DOCS.

299,

300

FEBRUARY

1917 287

better).

In

the

spring

or

In

the

summer

I

shall

definitely

come

to

see

you

in

Switzerland; traveling

is too repugnant

now,

especially

for

a

rickety

old

fellow.[7]

300. To

Erwin Freundlich

[Berlin,]

Sunday.

[18

February

1917

or later][1]

Dear

Freundlich,

I

have been

turning

the

elliptic space problem

over

in

my

mind and

understand

it

completely. My

calculation remains

correct,

in

particular,

the

relation between

A,

p,

and

R; only,

the total

volume is half

as

large

as

for the

originally spherical

space.[2]

The

elliptic space

is

simply

a

spherical one

in which

points

that

are

symmetric

with

respect

to

the

center

are

identical

(not distinguishable).

Put

another

way,

G

P

P'

Let G

and

G'

be

two

geodetic

lines

that

start

at

P.

These

same

lines intersect

each

other

at

P'.

According

to

spherical geometry,

P

and

P'

are

opposing points;

according

to

the

elliptic one, they

are

identical. An

elliptic space

can

aptly

be

described

as

“hemispherical.”

The star

statistics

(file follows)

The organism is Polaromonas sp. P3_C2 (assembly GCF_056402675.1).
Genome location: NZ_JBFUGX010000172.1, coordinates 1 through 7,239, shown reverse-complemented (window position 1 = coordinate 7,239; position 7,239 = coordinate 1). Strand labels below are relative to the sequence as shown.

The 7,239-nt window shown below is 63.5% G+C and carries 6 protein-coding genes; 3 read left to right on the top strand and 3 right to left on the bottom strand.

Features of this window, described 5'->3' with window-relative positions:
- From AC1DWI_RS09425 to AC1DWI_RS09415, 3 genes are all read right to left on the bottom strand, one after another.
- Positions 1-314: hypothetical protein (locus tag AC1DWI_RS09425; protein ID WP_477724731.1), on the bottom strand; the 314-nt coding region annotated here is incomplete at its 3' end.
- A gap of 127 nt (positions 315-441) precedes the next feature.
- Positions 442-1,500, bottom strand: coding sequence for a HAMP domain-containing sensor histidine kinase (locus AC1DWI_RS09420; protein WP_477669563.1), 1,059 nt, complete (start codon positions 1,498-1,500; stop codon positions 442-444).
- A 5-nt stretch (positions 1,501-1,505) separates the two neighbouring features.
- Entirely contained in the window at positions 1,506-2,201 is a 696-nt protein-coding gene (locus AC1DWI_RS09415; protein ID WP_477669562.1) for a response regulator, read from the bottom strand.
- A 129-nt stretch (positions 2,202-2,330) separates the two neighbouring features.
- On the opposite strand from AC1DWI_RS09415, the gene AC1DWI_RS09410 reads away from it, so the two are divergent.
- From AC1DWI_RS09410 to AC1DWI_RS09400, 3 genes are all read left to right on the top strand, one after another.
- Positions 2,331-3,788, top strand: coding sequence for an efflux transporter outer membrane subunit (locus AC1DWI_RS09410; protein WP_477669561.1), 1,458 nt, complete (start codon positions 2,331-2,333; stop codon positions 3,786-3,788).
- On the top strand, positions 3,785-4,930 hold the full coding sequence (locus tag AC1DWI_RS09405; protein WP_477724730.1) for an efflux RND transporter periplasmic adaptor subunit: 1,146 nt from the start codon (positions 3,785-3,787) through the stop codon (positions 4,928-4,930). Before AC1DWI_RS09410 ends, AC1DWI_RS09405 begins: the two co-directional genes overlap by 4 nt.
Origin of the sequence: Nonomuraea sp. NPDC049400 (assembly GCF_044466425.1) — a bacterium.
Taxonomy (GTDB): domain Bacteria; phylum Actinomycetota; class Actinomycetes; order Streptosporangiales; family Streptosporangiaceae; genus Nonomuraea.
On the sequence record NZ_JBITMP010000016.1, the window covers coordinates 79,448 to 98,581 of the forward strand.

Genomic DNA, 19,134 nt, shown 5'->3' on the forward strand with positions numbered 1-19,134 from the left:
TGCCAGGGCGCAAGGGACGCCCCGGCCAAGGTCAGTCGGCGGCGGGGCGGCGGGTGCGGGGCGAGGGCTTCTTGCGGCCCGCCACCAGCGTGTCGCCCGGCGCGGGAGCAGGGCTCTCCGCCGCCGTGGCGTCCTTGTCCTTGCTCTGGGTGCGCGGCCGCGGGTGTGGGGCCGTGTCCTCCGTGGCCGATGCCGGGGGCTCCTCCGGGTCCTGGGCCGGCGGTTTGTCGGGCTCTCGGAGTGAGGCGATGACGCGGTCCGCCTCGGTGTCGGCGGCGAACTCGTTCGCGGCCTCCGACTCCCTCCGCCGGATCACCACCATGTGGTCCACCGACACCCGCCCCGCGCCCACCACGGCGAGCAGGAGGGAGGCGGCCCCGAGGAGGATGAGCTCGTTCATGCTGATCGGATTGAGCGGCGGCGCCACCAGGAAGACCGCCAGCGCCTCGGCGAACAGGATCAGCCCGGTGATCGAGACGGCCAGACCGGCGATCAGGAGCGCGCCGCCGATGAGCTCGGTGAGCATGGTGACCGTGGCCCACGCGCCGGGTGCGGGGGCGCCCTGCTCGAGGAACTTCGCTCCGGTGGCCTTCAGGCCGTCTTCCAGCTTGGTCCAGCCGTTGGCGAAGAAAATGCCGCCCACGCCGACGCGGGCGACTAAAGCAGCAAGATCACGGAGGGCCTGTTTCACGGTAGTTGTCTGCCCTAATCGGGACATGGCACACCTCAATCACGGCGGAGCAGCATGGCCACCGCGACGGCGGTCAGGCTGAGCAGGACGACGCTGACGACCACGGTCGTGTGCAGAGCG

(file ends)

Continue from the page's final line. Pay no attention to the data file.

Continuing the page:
question

has become

a

burning

issue to be addressed

now.[3]

I

suggest

that

we

discuss

the

problem

in

a

joint

paper.

If it

is

necessary

or

beneficial,

I shall seek to

have

you

granted

time

off

from

your

duties

for

a

specified

period.

We

must act

cautiously

in

doing this, though,

so

that

your

position

is

not

jeopardized.[4]

The

matter of great

interest here

is

that

not

only

R

but

also

p

must be indi-

vidually

determinable

astronomically,

the

latter

quantity at

least to

a

very rough

approximation,

and

that

then

my

relation between them

ought

to hold.

Maybe

the

chasm between

the

104

and

107 light years

can

be

bridged

after

all![5]

That

would

mean

the

beginning

of

an

epoch

in

astronomy.

The

paper by

Harzer

is

very

interesting.

If

only

it

were

known what should be done with

the

loathsome ab-

sorption;

it

is

so

abominably up

in

the

air.[6]

But

managing

without this

quantity

is

unfortunately

impossible.

Best

regards,

yours,

A. Einstein.